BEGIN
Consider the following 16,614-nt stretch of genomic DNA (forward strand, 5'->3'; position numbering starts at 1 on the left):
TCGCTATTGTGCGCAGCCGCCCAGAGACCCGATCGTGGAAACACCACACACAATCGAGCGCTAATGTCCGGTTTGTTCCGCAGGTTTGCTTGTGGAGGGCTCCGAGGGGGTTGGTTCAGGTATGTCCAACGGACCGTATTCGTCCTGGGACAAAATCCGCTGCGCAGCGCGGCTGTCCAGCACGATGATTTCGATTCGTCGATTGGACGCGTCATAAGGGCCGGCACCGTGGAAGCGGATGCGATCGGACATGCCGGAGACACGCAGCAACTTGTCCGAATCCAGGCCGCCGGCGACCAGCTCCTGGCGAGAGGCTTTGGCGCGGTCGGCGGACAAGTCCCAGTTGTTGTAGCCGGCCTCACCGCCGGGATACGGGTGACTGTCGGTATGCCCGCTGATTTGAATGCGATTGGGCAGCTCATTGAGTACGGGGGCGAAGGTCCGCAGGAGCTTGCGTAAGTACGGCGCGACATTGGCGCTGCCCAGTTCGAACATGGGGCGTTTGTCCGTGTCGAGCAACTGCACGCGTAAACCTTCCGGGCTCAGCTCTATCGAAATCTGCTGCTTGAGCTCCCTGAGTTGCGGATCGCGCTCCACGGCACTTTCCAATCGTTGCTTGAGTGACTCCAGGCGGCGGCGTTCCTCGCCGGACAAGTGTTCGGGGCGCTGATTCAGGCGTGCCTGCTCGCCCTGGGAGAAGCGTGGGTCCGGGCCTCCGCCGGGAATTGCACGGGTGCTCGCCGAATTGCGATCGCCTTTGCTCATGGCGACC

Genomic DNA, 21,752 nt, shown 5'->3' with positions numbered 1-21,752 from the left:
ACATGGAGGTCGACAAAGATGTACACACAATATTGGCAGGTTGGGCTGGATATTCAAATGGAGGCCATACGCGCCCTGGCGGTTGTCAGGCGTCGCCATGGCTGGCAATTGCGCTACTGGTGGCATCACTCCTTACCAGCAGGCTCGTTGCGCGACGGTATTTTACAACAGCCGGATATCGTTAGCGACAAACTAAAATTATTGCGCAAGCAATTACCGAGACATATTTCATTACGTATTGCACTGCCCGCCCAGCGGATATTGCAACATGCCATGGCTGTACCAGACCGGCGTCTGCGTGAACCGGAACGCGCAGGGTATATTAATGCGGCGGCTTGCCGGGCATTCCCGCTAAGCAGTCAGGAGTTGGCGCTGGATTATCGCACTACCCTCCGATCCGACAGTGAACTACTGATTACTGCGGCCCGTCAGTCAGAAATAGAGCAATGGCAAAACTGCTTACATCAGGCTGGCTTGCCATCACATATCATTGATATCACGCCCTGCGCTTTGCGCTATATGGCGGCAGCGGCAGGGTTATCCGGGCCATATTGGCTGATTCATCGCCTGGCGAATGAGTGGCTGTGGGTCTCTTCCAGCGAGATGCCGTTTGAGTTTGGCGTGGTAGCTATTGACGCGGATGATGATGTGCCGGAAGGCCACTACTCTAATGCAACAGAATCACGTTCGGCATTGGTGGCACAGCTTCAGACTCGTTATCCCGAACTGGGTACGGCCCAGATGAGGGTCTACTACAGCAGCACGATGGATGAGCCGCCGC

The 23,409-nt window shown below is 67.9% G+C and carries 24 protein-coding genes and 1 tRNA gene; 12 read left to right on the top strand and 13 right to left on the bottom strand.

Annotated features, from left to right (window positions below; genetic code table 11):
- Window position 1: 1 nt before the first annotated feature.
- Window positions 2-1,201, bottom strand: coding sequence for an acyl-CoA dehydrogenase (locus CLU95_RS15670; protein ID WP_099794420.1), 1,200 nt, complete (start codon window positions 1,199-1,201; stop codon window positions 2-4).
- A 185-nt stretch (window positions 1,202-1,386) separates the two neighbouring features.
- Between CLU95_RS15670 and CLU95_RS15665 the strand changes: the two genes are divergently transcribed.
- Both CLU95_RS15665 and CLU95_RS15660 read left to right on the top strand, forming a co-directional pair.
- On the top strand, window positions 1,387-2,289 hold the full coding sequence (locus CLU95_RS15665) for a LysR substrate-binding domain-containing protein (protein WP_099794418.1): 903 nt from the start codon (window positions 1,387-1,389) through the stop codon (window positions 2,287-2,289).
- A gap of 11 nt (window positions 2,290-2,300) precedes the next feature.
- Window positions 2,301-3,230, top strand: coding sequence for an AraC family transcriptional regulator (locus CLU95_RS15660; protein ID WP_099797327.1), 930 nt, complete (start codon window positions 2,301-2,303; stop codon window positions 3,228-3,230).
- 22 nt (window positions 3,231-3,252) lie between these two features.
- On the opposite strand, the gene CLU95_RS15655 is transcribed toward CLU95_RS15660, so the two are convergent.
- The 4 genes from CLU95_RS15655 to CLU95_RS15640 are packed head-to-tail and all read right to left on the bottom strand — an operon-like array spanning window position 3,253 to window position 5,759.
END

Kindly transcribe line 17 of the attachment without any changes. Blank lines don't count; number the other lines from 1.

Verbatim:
- The 4 genes from CLU95_RS15655 to CLU95_RS15640 are packed head-to-tail and all read right to left on the bottom strand — an operon-like array spanning window position 3,253 to window position 5,759.